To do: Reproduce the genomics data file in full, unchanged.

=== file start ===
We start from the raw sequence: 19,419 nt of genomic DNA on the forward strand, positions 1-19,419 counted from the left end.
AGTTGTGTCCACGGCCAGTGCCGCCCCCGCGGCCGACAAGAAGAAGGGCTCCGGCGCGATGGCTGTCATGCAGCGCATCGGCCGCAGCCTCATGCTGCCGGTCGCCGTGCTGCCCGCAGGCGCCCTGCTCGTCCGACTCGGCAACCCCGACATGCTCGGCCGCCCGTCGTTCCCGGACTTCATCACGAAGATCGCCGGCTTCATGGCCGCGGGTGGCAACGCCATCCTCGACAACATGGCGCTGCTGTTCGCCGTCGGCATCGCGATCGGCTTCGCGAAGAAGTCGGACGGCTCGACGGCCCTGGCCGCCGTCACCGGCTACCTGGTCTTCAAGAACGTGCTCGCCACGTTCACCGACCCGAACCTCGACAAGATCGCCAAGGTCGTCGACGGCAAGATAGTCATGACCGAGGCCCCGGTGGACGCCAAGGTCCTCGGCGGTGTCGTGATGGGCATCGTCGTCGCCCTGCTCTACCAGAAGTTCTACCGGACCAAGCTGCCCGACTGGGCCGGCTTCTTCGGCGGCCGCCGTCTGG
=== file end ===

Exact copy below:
We start from the raw sequence: 19,419 nt of genomic DNA on the forward strand, positions 1-19,419 counted from the left end.
AGTTGTGTCCACGGCCAGTGCCGCCCCCGCGGCCGACAAGAAGAAGGGCTCCGGCGCGATGGCTGTCATGCAGCGCATCGGCCGCAGCCTCATGCTGCCGGTCGCCGTGCTGCCCGCAGGCGCCCTGCTCGTCCGACTCGGCAACCCCGACATGCTCGGCCGCCCGTCGTTCCCGGACTTCATCACGAAGATCGCCGGCTTCATGGCCGCGGGTGGCAACGCCATCCTCGACAACATGGCGCTGCTGTTCGCCGTCGGCATCGCGATCGGCTTCGCGAAGAAGTCGGACGGCTCGACGGCCCTGGCCGCCGTCACCGGCTACCTGGTCTTCAAGAACGTGCTCGCCACGTTCACCGACCCGAACCTCGACAAGATCGCCAAGGTCGTCGACGGCAAGATAGTCATGACCGAGGCCCCGGTGGACGCCAAGGTCCTCGGCGGTGTCGTGATGGGCATCGTCGTCGCCCTGCTCTACCAGAAGTTCTACCGGACCAAGCTGCCCGACTGGGCCGGCTTCTTCGGCGGCCGCCGTCTGG